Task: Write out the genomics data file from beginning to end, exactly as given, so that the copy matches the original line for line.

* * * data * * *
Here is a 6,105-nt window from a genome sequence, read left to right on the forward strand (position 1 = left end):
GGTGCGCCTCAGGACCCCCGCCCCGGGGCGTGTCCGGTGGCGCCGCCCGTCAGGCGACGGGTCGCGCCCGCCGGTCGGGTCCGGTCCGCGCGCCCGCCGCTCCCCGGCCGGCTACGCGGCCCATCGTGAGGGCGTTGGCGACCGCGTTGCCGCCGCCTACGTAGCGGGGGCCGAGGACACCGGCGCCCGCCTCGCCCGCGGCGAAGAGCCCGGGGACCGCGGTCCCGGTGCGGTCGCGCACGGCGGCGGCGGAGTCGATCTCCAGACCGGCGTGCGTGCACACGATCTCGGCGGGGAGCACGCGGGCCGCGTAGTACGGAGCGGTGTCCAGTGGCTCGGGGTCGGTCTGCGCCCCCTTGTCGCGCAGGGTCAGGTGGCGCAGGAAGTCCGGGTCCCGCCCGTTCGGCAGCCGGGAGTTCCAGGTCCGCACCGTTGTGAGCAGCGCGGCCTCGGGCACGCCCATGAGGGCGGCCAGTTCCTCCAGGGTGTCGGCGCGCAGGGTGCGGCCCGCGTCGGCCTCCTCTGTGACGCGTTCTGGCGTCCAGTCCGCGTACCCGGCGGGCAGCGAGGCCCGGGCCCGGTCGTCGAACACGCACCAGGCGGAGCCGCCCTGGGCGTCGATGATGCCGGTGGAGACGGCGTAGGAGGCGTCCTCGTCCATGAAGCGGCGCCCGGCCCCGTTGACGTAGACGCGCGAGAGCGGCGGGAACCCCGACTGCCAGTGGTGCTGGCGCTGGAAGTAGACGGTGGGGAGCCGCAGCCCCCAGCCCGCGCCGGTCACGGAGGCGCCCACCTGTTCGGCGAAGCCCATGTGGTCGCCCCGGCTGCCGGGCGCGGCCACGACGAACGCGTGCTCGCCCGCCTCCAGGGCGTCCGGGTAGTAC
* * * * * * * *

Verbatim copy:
Here is a 6,105-nt window from a genome sequence, read left to right on the forward strand (position 1 = left end):
GGTGCGCCTCAGGACCCCCGCCCCGGGGCGTGTCCGGTGGCGCCGCCCGTCAGGCGACGGGTCGCGCCCGCCGGTCGGGTCCGGTCCGCGCGCCCGCCGCTCCCCGGCCGGCTACGCGGCCCATCGTGAGGGCGTTGGCGACCGCGTTGCCGCCGCCTACGTAGCGGGGGCCGAGGACACCGGCGCCCGCCTCGCCCGCGGCGAAGAGCCCGGGGACCGCGGTCCCGGTGCGGTCGCGCACGGCGGCGGCGGAGTCGATCTCCAGACCGGCGTGCGTGCACACGATCTCGGCGGGGAGCACGCGGGCCGCGTAGTACGGAGCGGTGTCCAGTGGCTCGGGGTCGGTCTGCGCCCCCTTGTCGCGCAGGGTCAGGTGGCGCAGGAAGTCCGGGTCCCGCCCGTTCGGCAGCCGGGAGTTCCAGGTCCGCACCGTTGTGAGCAGCGCGGCCTCGGGCACGCCCATGAGGGCGGCCAGTTCCTCCAGGGTGTCGGCGCGCAGGGTGCGGCCCGCGTCGGCCTCCTCTGTGACGCGTTCTGGCGTCCAGTCCGCGTACCCGGCGGGCAGCGAGGCCCGGGCCCGGTCGTCGAACACGCACCAGGCGGAGCCGCCCTGGGCGTCGATGATGCCGGTGGAGACGGCGTAGGAGGCGTCCTCGTCCATGAAGCGGCGCCCGGCCCCGTTGACGTAGACGCGCGAGAGCGGCGGGAACCCCGACTGCCAGTGGTGCTGGCGCTGGAAGTAGACGGTGGGGAGCCGCAGCCCCCAGCCCGCGCCGGTCACGGAGGCGCCCACCTGTTCGGCGAAGCCCATGTGGTCGCCCCGGCTGCCGGGCGCGGCCACGACGAACGCGTGCTCGCCCGCCTCCAGGGCGTCCGGGTAGTAC